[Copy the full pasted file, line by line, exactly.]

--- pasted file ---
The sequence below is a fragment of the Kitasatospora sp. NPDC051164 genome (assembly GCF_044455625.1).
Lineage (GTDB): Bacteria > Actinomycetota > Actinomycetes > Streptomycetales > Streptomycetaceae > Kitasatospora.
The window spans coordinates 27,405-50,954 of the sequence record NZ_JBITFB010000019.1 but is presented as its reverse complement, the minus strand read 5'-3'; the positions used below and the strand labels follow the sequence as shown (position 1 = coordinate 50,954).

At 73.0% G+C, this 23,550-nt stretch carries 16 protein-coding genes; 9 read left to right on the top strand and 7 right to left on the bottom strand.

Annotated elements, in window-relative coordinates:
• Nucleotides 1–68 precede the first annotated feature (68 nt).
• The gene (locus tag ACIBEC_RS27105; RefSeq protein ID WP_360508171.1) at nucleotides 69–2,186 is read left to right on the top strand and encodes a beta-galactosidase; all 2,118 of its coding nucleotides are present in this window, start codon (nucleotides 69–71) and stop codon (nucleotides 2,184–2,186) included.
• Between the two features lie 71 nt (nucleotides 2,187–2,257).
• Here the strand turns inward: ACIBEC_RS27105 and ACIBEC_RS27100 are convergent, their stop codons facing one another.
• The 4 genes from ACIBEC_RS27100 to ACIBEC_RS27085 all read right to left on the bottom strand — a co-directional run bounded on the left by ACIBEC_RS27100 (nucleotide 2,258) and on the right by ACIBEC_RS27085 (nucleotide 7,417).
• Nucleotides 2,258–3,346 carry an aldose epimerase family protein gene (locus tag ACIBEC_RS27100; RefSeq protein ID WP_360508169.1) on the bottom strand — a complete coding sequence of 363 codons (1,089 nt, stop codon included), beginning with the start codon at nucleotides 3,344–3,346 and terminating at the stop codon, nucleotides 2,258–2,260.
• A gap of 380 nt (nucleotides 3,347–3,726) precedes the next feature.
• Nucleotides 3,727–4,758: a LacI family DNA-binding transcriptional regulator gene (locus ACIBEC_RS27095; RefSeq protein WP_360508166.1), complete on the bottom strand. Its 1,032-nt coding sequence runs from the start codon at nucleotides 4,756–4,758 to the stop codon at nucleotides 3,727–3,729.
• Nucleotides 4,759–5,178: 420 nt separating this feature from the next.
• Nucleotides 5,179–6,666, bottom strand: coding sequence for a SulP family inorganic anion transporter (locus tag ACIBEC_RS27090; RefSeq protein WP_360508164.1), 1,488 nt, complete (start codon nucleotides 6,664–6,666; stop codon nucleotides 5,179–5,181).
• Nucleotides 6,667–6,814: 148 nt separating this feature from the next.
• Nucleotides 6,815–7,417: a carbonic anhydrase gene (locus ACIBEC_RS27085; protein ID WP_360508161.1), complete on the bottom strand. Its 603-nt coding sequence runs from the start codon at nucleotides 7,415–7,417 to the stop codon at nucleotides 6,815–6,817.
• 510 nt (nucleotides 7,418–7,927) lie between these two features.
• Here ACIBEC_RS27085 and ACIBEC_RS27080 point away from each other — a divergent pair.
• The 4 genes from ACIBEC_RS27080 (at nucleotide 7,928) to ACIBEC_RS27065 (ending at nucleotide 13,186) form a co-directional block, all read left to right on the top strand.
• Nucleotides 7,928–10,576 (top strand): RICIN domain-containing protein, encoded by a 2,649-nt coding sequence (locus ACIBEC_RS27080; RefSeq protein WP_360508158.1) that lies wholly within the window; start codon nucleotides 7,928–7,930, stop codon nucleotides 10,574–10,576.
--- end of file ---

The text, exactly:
The sequence below is a fragment of the Kitasatospora sp. NPDC051164 genome (assembly GCF_044455625.1).
Lineage (GTDB): Bacteria > Actinomycetota > Actinomycetes > Streptomycetales > Streptomycetaceae > Kitasatospora.
The window spans coordinates 27,405-50,954 of the sequence record NZ_JBITFB010000019.1 but is presented as its reverse complement, the minus strand read 5'-3'; the positions used below and the strand labels follow the sequence as shown (position 1 = coordinate 50,954).

At 73.0% G+C, this 23,550-nt stretch carries 16 protein-coding genes; 9 read left to right on the top strand and 7 right to left on the bottom strand.

Annotated elements, in window-relative coordinates:
• Nucleotides 1–68 precede the first annotated feature (68 nt).
• The gene (locus tag ACIBEC_RS27105; RefSeq protein ID WP_360508171.1) at nucleotides 69–2,186 is read left to right on the top strand and encodes a beta-galactosidase; all 2,118 of its coding nucleotides are present in this window, start codon (nucleotides 69–71) and stop codon (nucleotides 2,184–2,186) included.
• Between the two features lie 71 nt (nucleotides 2,187–2,257).
• Here the strand turns inward: ACIBEC_RS27105 and ACIBEC_RS27100 are convergent, their stop codons facing one another.
• The 4 genes from ACIBEC_RS27100 to ACIBEC_RS27085 all read right to left on the bottom strand — a co-directional run bounded on the left by ACIBEC_RS27100 (nucleotide 2,258) and on the right by ACIBEC_RS27085 (nucleotide 7,417).
• Nucleotides 2,258–3,346 carry an aldose epimerase family protein gene (locus tag ACIBEC_RS27100; RefSeq protein ID WP_360508169.1) on the bottom strand — a complete coding sequence of 363 codons (1,089 nt, stop codon included), beginning with the start codon at nucleotides 3,344–3,346 and terminating at the stop codon, nucleotides 2,258–2,260.
• A gap of 380 nt (nucleotides 3,347–3,726) precedes the next feature.
• Nucleotides 3,727–4,758: a LacI family DNA-binding transcriptional regulator gene (locus ACIBEC_RS27095; RefSeq protein WP_360508166.1), complete on the bottom strand. Its 1,032-nt coding sequence runs from the start codon at nucleotides 4,756–4,758 to the stop codon at nucleotides 3,727–3,729.
• Nucleotides 4,759–5,178: 420 nt separating this feature from the next.
• Nucleotides 5,179–6,666, bottom strand: coding sequence for a SulP family inorganic anion transporter (locus tag ACIBEC_RS27090; RefSeq protein WP_360508164.1), 1,488 nt, complete (start codon nucleotides 6,664–6,666; stop codon nucleotides 5,179–5,181).
• Nucleotides 6,667–6,814: 148 nt separating this feature from the next.
• Nucleotides 6,815–7,417: a carbonic anhydrase gene (locus ACIBEC_RS27085; protein ID WP_360508161.1), complete on the bottom strand. Its 603-nt coding sequence runs from the start codon at nucleotides 7,415–7,417 to the stop codon at nucleotides 6,815–6,817.
• 510 nt (nucleotides 7,418–7,927) lie between these two features.
• Here ACIBEC_RS27085 and ACIBEC_RS27080 point away from each other — a divergent pair.
• The 4 genes from ACIBEC_RS27080 (at nucleotide 7,928) to ACIBEC_RS27065 (ending at nucleotide 13,186) form a co-directional block, all read left to right on the top strand.
• Nucleotides 7,928–10,576 (top strand): RICIN domain-containing protein, encoded by a 2,649-nt coding sequence (locus ACIBEC_RS27080; RefSeq protein WP_360508158.1) that lies wholly within the window; start codon nucleotides 7,928–7,930, stop codon nucleotides 10,574–10,576.